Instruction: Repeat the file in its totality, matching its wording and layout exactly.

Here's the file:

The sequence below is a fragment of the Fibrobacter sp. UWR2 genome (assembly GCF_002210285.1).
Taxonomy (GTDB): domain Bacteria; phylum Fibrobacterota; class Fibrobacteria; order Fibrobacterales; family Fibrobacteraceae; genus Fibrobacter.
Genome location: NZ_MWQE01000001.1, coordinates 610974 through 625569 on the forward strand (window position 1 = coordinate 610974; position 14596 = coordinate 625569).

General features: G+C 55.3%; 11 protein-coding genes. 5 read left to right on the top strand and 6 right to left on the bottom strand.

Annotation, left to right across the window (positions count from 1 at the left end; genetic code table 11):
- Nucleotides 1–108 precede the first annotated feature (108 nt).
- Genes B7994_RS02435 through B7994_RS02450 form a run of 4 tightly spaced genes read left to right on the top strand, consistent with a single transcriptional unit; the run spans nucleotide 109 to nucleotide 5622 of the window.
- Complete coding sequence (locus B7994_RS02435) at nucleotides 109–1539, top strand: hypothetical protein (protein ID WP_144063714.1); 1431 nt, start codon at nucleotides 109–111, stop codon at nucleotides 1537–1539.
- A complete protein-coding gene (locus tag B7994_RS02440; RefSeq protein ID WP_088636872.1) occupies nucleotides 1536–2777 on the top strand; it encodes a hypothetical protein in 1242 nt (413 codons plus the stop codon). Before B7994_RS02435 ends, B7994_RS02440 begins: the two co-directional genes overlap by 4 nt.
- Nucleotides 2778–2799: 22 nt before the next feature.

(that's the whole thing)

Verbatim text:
The sequence below is a fragment of the Fibrobacter sp. UWR2 genome (assembly GCF_002210285.1).
Taxonomy (GTDB): domain Bacteria; phylum Fibrobacterota; class Fibrobacteria; order Fibrobacterales; family Fibrobacteraceae; genus Fibrobacter.
Genome location: NZ_MWQE01000001.1, coordinates 610974 through 625569 on the forward strand (window position 1 = coordinate 610974; position 14596 = coordinate 625569).

General features: G+C 55.3%; 11 protein-coding genes. 5 read left to right on the top strand and 6 right to left on the bottom strand.

Annotation, left to right across the window (positions count from 1 at the left end; genetic code table 11):
- Nucleotides 1–108 precede the first annotated feature (108 nt).
- Genes B7994_RS02435 through B7994_RS02450 form a run of 4 tightly spaced genes read left to right on the top strand, consistent with a single transcriptional unit; the run spans nucleotide 109 to nucleotide 5622 of the window.
- Complete coding sequence (locus B7994_RS02435) at nucleotides 109–1539, top strand: hypothetical protein (protein ID WP_144063714.1); 1431 nt, start codon at nucleotides 109–111, stop codon at nucleotides 1537–1539.
- A complete protein-coding gene (locus tag B7994_RS02440; RefSeq protein ID WP_088636872.1) occupies nucleotides 1536–2777 on the top strand; it encodes a hypothetical protein in 1242 nt (413 codons plus the stop codon). Before B7994_RS02435 ends, B7994_RS02440 begins: the two co-directional genes overlap by 4 nt.
- Nucleotides 2778–2799: 22 nt before the next feature.